How different was my town

June 27, 2021

The Goblins’ Creek struggles to flow through the town, but its murmur is drowned by the clamour of the city

The northern corner of Mansehra, photographed by the author in 2020.
The northern corner of Mansehra, photographed by the author in 2020.

Surrounded, as it is today, by hills and snow-covered mountains in the distance, Mansehra was a quiet little town. It served as the tehsil headquarters, with a population of about 7,000. This was in the 1950s, when I was in high school. Electricity had just arrived, but loudspeakers hadn’t. Not many people had a radio, and TV was many years away. Other than the usual sounds of people going about their daily lives – the occasional honk of a taxi or a bus, or the distant roar of a truck driving uphill at night – it was a noiseless town. Noiseless, but not dull.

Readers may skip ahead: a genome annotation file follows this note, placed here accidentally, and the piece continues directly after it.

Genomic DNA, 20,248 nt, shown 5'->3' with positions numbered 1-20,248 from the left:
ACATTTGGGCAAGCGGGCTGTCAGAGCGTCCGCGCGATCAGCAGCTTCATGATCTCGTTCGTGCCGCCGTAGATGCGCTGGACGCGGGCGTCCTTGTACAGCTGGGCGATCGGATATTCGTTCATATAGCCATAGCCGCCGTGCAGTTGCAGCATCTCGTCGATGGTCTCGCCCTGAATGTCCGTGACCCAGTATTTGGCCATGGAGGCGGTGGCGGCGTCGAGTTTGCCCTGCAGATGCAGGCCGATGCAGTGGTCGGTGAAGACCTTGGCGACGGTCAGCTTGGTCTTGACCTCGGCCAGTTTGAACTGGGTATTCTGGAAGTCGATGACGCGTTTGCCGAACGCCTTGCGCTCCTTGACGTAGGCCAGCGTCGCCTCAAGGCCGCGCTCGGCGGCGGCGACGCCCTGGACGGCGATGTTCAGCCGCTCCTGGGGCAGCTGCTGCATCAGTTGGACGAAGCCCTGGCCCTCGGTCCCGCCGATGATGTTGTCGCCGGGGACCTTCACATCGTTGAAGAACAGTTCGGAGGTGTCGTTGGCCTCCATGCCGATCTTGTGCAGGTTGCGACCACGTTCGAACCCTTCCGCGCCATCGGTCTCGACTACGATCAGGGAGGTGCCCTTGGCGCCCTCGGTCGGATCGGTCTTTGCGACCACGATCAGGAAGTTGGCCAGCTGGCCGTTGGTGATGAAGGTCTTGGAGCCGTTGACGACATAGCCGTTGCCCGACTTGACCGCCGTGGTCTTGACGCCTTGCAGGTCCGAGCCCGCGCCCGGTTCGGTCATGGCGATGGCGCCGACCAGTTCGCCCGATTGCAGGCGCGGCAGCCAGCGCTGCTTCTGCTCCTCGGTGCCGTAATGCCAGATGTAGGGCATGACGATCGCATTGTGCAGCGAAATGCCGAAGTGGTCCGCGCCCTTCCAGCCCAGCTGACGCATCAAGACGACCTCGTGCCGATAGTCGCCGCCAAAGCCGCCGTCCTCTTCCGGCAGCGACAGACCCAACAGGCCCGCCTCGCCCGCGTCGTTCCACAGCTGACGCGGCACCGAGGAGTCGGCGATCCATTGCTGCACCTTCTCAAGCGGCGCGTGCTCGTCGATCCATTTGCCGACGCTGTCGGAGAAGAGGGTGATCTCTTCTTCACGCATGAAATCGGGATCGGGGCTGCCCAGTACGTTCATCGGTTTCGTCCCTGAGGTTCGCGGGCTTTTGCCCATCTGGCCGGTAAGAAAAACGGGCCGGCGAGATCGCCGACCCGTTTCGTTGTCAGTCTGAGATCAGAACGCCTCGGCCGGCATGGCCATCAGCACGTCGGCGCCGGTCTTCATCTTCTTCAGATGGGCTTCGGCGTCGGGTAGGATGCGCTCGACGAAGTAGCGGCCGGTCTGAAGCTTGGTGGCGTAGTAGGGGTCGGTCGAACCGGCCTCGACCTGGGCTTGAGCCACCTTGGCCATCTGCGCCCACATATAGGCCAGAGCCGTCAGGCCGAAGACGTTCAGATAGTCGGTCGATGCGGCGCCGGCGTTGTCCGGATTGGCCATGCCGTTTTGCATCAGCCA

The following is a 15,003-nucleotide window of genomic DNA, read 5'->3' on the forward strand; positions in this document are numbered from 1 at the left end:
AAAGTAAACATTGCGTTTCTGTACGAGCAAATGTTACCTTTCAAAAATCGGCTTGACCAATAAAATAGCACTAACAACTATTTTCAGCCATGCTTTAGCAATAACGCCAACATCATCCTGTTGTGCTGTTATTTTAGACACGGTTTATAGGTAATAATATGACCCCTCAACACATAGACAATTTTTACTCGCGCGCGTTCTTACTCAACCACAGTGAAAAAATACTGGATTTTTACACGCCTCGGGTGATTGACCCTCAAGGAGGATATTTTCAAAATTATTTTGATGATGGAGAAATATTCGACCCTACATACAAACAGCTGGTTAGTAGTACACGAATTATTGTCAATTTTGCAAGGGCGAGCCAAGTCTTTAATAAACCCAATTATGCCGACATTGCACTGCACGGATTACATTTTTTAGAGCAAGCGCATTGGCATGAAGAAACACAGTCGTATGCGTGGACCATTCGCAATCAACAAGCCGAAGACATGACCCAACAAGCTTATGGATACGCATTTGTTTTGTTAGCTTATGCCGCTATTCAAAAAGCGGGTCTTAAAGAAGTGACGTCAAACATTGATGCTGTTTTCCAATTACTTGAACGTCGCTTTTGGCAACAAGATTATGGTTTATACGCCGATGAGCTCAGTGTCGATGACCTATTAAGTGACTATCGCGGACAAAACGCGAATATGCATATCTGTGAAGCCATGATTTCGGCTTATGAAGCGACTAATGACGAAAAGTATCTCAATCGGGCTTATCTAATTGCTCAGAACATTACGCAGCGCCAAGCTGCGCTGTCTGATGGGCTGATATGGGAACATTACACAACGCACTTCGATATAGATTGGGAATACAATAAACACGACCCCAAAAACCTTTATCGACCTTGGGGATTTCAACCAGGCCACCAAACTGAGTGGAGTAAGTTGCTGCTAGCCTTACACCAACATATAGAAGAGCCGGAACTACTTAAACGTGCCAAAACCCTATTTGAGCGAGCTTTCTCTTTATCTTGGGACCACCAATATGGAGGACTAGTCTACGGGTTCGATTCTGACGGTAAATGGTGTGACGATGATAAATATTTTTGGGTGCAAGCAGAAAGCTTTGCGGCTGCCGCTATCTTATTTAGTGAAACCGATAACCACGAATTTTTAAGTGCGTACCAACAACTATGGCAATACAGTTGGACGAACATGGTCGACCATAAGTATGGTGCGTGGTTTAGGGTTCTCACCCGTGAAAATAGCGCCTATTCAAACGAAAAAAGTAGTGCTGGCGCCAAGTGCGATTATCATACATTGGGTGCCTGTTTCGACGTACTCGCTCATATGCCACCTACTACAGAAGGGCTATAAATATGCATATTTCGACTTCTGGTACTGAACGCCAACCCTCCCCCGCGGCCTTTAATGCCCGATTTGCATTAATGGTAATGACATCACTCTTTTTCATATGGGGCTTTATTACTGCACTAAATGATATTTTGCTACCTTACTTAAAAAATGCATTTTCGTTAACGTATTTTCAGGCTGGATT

A few restaurants (called hotels in the local parlance) in the bazaar played popular film songs on their gramophones to entertain customers. They played them loud enough for the people outside to hear them. One of the songs that was repeatedly played was a duet by Rafi and Nur Jahan, two popular singers of the time. The song was the lament of a man and a woman about their unrequited love, and the cultural constraints and taboos that kept them from being united.

Occasional entertainment was also provided by a travelling theatre troupe from the Punjab that would visit the town in the summers. They would stage a song-and-dance show for a week or ten days, before moving on to another town. The show would be the talk of the town, as long as it lasted, and would also leave behind some romantic tales. A much talked-about love story it left behind was about a known resident of the town, who fell in love with an actress of the troupe. And, contrary to the lament in the gramophone song, his love was not only acknowledged by the woman he fell in love with. Breaking the cultural constraints and taboos, they got married and lived happily ever after.